FOR IMMEDIATE RELEASE
WASHINGTON – Late last week, the Washington City Paper reported that St. Elizabeths hospital, the District public psychiatric hospital, has been without running water since late September, when legionella, the bacteria that causes Legionnaires' disease, was found in the water supply during routine testing. An official from the Department of Behavioral Health, which manages the hospital, has stated patients have been using bottled water and sanitary wipes instead of showers, and that new patients are still being admitted to the hospital.
“What is happening at St. Elizabeths right now is a crisis,” said Monica Hopkins, Executive Director, ACLU of the District of Columbia. “We call on Mayor Bowser to put an immediate halt to new admissions to the hospital and take all necessary steps to quickly transfer current St. Elizabeths patients to other local health facilities until the water problem is resolved, starting with the most vulnerable patients as identified by the health-care staff of the hospital. We are especially alarmed that the Department of Behavioral Health and the Mayor’s office have failed to publicly acknowledge the emergency nature of this situation, and we are concerned by efforts to downplay the significant health and safety risks to patients and staff working in a hospital without running water.”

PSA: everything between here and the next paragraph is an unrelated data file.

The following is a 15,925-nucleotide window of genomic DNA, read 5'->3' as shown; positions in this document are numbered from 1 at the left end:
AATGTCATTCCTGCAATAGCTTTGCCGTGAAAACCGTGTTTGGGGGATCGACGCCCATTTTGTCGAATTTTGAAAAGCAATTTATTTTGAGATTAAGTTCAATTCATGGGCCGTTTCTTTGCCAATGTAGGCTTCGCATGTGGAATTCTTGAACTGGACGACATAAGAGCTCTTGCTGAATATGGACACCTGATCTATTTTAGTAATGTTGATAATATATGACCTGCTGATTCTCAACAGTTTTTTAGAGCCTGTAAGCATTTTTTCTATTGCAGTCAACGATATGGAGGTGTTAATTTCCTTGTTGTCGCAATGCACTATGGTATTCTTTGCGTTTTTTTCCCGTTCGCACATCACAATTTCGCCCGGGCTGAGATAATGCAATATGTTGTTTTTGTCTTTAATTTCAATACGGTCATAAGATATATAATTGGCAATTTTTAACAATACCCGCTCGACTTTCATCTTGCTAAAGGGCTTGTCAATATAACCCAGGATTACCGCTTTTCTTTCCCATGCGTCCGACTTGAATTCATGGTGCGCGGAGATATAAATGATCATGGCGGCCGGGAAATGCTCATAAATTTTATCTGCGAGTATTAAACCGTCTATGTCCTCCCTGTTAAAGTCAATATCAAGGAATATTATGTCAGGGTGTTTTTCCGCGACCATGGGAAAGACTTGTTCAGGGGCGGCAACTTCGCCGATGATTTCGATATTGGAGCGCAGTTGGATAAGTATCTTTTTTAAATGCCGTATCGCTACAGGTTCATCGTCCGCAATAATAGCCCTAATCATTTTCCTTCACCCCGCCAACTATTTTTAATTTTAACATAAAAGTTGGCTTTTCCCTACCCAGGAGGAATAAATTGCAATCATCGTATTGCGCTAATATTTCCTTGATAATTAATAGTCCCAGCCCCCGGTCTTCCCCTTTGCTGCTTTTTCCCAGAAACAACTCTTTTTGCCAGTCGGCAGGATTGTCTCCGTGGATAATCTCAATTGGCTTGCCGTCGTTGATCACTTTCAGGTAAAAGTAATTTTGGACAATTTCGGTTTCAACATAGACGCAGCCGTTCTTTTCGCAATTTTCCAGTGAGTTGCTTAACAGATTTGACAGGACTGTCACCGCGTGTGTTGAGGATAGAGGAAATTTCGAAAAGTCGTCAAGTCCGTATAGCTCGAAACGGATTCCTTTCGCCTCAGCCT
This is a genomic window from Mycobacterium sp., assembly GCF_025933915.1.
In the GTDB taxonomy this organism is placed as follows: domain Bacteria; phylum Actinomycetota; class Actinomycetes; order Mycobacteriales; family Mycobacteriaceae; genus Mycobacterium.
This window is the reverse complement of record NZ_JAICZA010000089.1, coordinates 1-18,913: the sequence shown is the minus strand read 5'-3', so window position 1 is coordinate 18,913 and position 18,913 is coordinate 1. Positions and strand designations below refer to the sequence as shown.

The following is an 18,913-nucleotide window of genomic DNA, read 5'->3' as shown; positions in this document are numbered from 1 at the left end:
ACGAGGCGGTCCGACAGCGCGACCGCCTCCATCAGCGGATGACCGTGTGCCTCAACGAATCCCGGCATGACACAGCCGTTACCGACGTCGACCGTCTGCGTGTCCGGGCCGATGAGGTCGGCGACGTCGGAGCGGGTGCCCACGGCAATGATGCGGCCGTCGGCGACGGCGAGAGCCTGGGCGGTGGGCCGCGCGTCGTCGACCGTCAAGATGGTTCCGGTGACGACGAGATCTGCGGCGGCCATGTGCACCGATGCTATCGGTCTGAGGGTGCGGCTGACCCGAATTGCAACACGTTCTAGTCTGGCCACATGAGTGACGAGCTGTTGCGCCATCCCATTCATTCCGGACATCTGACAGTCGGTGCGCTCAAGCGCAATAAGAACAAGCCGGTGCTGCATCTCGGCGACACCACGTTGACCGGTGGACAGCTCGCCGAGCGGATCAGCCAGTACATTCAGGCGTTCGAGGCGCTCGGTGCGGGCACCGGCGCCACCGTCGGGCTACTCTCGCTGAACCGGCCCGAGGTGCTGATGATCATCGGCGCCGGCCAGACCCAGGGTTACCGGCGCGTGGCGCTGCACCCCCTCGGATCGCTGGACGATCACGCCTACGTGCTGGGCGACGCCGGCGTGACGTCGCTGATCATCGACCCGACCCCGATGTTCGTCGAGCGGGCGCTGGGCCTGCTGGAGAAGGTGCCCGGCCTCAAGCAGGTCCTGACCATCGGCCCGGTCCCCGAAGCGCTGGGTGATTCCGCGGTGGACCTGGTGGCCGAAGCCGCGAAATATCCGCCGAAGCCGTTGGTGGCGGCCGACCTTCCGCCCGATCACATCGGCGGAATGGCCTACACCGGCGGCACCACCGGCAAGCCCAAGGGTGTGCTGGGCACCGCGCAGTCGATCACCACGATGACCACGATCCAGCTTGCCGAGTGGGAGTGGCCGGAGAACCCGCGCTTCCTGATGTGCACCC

As the City Paper noted in its story, this isn’t the first time St. Elizabeths has suffered from water problems. In 2016, a pipe ruptured and contaminated the water supply; the hospital was without water for six days. Today is the 12th day the hospital is without water. Service is not expected to be restored until early next week.
In addition to removing patients from the hospital while the water supply is fixed, the ACLU-DC calls on the D.C. Council to hold a public oversight hearing to fully examine how the hospital’s water supply became contaminated, what emergency protocols DBH had in place to protect patients and staff, and what steps the District will take to ensure this life-endangering situation does not happen again. In addition, given the recurring problems with St. Elizabeths, the Council’s Committee on Health should require regular reporting from DBH on the physical condition of the hospital’s infrastructure.